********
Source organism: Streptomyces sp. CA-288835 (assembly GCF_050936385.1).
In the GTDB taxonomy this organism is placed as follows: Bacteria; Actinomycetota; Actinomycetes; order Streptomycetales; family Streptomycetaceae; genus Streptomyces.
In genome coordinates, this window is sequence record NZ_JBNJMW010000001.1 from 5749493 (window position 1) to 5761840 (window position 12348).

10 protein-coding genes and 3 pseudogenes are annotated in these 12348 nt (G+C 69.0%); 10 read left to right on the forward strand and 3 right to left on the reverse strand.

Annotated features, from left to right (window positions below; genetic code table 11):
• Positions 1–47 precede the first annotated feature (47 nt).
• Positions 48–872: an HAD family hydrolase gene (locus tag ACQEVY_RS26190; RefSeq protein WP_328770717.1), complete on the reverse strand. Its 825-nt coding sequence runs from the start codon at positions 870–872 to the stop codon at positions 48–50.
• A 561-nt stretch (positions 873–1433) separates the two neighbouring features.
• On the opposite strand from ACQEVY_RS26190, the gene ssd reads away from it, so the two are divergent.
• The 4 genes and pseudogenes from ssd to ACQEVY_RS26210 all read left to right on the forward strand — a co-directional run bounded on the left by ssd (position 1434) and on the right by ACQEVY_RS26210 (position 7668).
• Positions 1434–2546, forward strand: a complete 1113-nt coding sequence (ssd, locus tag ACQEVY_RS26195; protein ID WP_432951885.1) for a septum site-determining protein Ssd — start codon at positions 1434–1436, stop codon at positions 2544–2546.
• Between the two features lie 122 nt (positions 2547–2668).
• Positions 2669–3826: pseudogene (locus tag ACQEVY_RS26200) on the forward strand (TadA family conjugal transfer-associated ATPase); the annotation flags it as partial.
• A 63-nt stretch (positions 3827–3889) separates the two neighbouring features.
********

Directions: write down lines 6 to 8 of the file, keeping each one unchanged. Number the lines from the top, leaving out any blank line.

• Positions 1–47 precede the first annotated feature (47 nt).
• Positions 48–872: an HAD family hydrolase gene (locus tag ACQEVY_RS26190; RefSeq protein WP_328770717.1), complete on the reverse strand. Its 825-nt coding sequence runs from the start codon at positions 870–872 to the stop codon at positions 48–50.
• A 561-nt stretch (positions 873–1433) separates the two neighbouring features.